Alex Reniers Yeah, absolutely. So obviously we’ve supported it kind of two facets, one of which is we’ve funded part of it. Obviously, there are other participants, other stakeholders involved and other partners. It’s been quiet and so it funded Caldera. But as far as the OT plug ins, the other way we’ve supported it is using our controlled environment laboratory resource or CELR. CELR is essentially we take control systems environments, we shrink them down to the size of a ping pong table, but we try to emulate the processes as much as possible. So we’ll have physical hardware there. Physical software components that you would see in a control systems virus to include the protocols that they use as well. And so what we’ve done is one of our flagship servers operates within CELR. We do what’s called simulated engagements, we’ll bring it Defenders. We’ll have our live red tape which is our wider have study team as well. They’ll execute a number of actions the environments that our blue team from the IT side all the way through the OT side our blue tape participants, the defenders that track and identify and report that behavior to what we refer to as the white cells of the owner operator, which is us. And so in that process, in developing the scenarios and conducting a number of civilian engagements, MITRE has said he’s got the good taste of what works those departments and also to expand and improve upon those plug ins from the Caldera OT tool.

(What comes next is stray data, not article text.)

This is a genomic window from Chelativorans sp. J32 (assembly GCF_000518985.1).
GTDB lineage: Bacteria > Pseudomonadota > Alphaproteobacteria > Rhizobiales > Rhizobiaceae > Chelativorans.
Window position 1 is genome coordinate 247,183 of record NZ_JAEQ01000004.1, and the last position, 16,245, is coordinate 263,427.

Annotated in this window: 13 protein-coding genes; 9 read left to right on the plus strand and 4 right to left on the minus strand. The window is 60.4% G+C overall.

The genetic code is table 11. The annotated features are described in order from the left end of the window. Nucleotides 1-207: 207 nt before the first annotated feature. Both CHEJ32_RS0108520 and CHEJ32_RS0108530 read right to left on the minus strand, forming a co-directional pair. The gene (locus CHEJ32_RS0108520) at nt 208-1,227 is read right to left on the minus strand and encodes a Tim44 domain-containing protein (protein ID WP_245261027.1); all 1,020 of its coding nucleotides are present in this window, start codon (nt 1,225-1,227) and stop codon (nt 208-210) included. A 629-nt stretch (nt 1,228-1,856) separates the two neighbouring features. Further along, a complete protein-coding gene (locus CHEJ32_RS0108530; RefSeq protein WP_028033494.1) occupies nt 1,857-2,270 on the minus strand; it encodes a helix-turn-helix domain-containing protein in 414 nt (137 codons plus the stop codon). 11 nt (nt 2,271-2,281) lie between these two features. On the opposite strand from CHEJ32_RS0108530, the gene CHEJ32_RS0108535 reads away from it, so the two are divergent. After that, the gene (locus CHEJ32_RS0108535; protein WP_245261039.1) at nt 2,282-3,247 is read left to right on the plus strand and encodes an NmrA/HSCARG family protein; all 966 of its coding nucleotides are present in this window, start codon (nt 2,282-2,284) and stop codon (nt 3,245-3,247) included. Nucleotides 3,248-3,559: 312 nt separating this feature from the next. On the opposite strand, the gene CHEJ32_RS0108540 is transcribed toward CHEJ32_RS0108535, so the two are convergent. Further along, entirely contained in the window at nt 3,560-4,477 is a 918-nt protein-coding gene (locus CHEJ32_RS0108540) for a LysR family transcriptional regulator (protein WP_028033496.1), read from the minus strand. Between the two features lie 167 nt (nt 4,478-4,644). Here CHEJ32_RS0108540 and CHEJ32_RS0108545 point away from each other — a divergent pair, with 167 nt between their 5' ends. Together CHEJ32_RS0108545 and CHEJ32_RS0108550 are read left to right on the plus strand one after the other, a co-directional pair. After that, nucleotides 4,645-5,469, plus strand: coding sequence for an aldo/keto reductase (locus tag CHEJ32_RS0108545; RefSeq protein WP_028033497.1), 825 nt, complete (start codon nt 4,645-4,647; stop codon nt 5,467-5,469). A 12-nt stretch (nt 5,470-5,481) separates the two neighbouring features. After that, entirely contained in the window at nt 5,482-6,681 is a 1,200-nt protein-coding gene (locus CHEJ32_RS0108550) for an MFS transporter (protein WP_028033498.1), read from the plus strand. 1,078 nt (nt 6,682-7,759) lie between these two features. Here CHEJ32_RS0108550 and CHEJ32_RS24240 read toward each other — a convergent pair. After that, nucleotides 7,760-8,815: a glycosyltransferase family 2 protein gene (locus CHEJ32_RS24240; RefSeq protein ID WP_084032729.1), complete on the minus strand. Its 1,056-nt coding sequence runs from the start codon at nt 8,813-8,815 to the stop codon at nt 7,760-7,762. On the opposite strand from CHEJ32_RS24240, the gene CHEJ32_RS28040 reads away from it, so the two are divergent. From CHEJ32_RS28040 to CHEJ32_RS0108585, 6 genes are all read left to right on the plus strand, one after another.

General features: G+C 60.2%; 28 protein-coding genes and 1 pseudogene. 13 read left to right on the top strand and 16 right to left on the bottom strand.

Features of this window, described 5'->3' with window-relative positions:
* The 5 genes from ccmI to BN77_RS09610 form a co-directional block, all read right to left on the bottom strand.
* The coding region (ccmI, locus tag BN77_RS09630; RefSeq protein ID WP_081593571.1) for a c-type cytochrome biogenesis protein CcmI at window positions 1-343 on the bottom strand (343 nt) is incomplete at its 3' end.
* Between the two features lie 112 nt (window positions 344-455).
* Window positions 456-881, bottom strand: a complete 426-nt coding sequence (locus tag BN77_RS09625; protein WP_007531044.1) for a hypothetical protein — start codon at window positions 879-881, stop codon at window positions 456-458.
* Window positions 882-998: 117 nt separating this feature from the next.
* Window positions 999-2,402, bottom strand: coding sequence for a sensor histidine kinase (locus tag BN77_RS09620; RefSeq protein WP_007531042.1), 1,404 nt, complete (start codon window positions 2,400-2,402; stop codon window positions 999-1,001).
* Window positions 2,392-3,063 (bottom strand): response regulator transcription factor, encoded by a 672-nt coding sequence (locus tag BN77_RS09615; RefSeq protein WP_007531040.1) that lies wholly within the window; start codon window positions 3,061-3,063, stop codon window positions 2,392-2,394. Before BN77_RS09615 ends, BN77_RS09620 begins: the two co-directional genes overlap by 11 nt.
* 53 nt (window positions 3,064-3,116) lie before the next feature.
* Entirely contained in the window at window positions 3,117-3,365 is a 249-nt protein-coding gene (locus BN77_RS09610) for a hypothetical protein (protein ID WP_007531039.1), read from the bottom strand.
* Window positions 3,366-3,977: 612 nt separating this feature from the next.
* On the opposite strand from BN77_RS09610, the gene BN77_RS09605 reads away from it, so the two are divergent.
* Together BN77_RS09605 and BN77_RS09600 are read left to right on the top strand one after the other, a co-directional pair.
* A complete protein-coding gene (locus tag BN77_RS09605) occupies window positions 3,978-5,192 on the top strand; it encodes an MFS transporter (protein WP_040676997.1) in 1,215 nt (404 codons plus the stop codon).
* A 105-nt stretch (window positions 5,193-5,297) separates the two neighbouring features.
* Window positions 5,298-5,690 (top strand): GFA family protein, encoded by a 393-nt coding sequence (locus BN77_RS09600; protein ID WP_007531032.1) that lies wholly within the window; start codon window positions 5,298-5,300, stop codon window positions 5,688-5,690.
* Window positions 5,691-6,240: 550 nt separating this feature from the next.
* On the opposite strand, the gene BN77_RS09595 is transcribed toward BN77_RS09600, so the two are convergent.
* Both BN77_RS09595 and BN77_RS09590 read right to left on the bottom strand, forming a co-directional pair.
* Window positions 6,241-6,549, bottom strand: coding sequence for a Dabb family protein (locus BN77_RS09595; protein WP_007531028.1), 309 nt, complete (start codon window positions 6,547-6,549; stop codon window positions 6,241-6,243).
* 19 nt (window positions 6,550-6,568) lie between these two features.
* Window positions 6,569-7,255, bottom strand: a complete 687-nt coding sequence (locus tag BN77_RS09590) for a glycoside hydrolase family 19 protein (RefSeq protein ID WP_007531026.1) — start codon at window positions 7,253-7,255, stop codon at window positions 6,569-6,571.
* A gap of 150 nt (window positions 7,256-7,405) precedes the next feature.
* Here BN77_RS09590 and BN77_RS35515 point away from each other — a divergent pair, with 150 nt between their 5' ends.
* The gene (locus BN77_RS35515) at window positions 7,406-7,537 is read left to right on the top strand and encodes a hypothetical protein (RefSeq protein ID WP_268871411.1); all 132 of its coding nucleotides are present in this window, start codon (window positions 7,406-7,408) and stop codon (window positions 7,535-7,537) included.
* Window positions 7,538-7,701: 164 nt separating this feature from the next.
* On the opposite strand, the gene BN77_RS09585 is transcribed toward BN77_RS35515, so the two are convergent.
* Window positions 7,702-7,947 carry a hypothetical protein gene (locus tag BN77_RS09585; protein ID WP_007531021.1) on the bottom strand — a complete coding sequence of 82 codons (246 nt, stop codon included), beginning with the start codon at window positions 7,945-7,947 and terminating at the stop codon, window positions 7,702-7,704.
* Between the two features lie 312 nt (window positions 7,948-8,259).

Eric White And John, in order to emulate an attack on OT, what changes that you have to make to the original Caldera system? You can be as specific as you like, but in layman’s terms if you can.

John Wunder So really we were building on top of Caldera, so we were adding these new capabilities and specifically what we’re doing is developing, I would say like protocol emulation. So on industrial control systems are an operational technology, these systems are like talking to each other using protocols. So they’re sending data back and forth between each other. And so basically what we’ve done is added these plug ins to Caldera that let us speak that language, some of those specific protocols or things like Battle.net or DMP three or Mod Box, and basically by giving Caldera the ability to speak these languages, we can then say, Ok, well now we can interact with these systems in a way that Caldera couldn’t before.

Eric White Ok. And so who is this for? What specific kinds of critical infrastructure, water treatment plans, things of that nature that we think of? Or is this more of for folks that may not even be on the actual site of what you’re trying to protect?